A new program that gives conservation-conscious forage growers an edge over row-crop farmers is one of several federal programs growers should investigate, says Paul Flynn, Natural Resources Conservation Service (NRCS) resource conservationist based in St. Paul, MN.

The Conservation Stewardship Program (CSP) is “the most exciting program that we’ve had in quite a while,” Flynn told those attending the Midwest Forage Association Risk-Reduction Summit last month.

“This is a program where you as a livestock producer or forage producer generally should score and compete pretty well and have a fair opportunity in getting a contract from CSP,” he added.
The signup deadline is Jan. 7 for the 2011 contract period. But the program has been legislated through 2016, so interested growers can prepare for the 2012 signup deadline, Jan. 7, 2011.

CSP is voluntary, but an entire farm is enrolled. Each state is allowed a certain amount of funding, and growers compete based on how many points they earn for what they have done well – and what conservation practices they will introduce into their operations.

Past programs have paid people to fix what they were doing wrong, said Harlan Anderson, a Cokato, MN, farmer who utilized the CSP program last year.

“This program is designed to reward and support and encourage the people who are farming right and encourage them to do more of it right,” he added.

Growers answer questions on their cropping and pasturing practices.

“Based on what you’re already doing, you’re given a benchmark score with the measurement tool, and a score for your cropland and hay land and pasture, based on how much additional conservation you’re willing to do. Those folks who score the most points are the folks who are offered the conservation contracts for CSP,” Flynn explained.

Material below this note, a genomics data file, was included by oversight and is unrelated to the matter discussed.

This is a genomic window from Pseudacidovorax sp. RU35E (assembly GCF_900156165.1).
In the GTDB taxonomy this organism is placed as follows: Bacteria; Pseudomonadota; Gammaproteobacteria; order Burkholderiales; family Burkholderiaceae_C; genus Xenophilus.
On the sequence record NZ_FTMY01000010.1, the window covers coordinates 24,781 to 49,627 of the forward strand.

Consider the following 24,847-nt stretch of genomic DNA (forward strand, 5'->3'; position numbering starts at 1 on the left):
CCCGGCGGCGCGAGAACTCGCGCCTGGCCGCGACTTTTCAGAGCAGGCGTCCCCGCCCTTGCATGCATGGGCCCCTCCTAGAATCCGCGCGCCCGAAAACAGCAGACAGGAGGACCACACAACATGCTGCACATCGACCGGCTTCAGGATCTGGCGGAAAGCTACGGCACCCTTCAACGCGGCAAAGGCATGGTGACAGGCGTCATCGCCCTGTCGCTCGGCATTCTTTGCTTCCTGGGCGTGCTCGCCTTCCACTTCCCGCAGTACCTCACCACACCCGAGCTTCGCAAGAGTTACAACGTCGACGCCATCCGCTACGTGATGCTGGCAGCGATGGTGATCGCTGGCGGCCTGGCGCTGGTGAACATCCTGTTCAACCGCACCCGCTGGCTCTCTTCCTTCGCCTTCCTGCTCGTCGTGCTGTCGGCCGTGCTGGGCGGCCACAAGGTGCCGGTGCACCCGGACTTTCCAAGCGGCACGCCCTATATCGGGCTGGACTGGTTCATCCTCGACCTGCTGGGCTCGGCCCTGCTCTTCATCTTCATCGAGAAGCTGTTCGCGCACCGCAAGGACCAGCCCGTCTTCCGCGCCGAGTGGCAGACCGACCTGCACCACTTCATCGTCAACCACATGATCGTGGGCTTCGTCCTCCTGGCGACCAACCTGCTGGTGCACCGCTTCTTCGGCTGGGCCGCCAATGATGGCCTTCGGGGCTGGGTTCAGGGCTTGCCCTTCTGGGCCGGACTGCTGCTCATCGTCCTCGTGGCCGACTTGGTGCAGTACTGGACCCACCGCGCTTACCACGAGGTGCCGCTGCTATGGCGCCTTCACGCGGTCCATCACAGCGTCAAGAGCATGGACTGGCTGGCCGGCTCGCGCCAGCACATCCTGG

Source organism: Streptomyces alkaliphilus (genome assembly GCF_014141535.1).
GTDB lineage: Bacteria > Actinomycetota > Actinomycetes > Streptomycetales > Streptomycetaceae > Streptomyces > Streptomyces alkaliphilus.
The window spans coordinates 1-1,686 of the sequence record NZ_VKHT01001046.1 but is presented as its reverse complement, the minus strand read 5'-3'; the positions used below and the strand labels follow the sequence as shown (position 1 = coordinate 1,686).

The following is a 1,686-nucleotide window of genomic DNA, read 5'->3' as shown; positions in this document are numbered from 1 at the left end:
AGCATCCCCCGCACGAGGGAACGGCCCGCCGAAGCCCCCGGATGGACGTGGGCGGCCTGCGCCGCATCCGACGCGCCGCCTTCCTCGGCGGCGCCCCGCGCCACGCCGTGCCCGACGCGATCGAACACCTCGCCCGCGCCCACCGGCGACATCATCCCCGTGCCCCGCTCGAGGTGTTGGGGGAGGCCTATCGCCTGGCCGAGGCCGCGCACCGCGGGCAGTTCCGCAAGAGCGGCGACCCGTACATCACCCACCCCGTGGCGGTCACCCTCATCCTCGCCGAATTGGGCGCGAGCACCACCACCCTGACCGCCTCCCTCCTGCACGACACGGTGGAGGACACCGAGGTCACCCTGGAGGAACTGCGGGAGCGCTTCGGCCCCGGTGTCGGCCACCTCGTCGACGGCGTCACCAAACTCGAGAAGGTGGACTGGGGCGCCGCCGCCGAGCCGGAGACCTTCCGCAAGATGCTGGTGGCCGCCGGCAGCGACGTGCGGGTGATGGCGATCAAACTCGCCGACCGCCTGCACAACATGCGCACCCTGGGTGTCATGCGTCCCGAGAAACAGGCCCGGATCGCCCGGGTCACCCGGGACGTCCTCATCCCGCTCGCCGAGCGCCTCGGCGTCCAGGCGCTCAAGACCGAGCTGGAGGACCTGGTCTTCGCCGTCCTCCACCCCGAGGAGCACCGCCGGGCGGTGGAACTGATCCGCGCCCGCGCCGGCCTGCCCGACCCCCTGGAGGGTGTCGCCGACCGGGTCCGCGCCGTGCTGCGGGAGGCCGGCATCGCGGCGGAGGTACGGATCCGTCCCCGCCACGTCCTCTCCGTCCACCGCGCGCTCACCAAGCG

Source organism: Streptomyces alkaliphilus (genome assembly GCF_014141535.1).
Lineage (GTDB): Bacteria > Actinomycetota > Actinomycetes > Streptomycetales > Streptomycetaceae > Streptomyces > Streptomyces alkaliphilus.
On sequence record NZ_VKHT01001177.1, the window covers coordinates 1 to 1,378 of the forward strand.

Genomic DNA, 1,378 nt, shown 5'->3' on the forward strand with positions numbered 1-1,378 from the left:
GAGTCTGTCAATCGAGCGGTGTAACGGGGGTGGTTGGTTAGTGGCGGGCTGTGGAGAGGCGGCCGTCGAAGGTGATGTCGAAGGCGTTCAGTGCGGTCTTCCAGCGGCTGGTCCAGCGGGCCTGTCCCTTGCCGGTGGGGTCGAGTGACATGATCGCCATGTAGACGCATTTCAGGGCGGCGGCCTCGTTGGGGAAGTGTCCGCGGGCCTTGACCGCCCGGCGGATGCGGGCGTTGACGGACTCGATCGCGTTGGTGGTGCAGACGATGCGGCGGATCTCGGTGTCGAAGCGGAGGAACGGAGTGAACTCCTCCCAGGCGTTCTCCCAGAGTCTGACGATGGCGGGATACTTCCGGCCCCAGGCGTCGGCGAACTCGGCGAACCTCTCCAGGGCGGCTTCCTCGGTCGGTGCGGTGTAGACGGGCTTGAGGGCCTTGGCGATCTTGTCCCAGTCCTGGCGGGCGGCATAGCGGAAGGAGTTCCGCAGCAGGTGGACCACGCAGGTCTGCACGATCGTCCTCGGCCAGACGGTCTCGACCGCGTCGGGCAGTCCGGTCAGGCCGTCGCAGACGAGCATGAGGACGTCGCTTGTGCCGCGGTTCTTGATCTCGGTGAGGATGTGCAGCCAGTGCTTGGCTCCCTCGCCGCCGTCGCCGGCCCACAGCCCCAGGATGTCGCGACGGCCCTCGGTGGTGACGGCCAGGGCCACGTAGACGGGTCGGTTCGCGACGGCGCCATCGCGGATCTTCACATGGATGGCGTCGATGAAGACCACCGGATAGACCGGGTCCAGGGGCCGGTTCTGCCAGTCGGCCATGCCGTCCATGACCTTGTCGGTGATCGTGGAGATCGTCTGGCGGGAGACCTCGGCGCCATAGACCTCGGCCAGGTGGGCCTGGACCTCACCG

Anderson agreed to recycle his motor oil and split-apply nitrogen fertilizer.

Minnesota crop payments are generally $20-25/acre, while pasture payments range from $8 to $15 and forestland, $3-8, Flynn said.

“CSP offers a supplemental payment on those acres that you apply a resource-conserving crop rotation to. A resource-conserving crop rotation, by definition in the stewardship program, is the production of forage. If you already have a forage rotation, you would have to agree to lengthen the amount of years that you keep the rotation in forage.”

Growers at the meeting were concerned about adding a year to a forage rotation when studies have shown that can bring lower yields. Flynn answered that the program is paying for the environmental benefits of longer rotations.

“What this program is trying to do, and it is still being built, is measure what’s the environmental benefit of having a fourth of your land in forage production for three years vs. the environmental benefit of having a fourth of your land in forage production for four years,” he said.

The program is an attempt by Congress to change the way farmers are paid for production, Flynn said. “Instead of paying based on the number of acres that they plant of the seven crops (approved for deficiency payments), or the number of bushels that they grow of those crops, Congress is investigating if we could pay farmers based on the conservation that they apply to the land.”

The U.S. would then be on par with other countries interested in world trade that have agreed not to subsidize production, he added.

Flynn discussed two other programs that can benefit forage producers:

The Environmental Quality Incentive Program (EQIP), is called a “help-the-farmer-fix-it-up program,” Flynn said. “If you have a gully or a resource problem, we have either financial incentives or basically some way to help you establish a solution to that problem.”

EQIP may be able to pay up to 75% of the cost of improvements. “It’s a flat rate but based roughly on what the landowner and we see is a 75% payment.”

Farmers who want to move toward contour strip cropping, improve pasture management or implement pasture systems have utilized this program.

NRCS accepts EQIP applications on a continuous basis, but establishes application deadline dates for evaluation and ranking of eligible applications.

The Grassland Reserve Program (GRP) takes existing pastureland and pays producers to keep grazing that land. “It’s a working-lands program, which makes it a lot different from CRP (Conservation Reserve Program), which is a retirement program,” Flynn said.

Landowners and operators may enroll land in the GRP under 10-, 15- or 20-year permanent easements or contracts. Submit applications to NRCS or the Farm Service Agency any time during the year. To locate an NRCS office, visit offices.sc.egov.usda.gov/locator/app.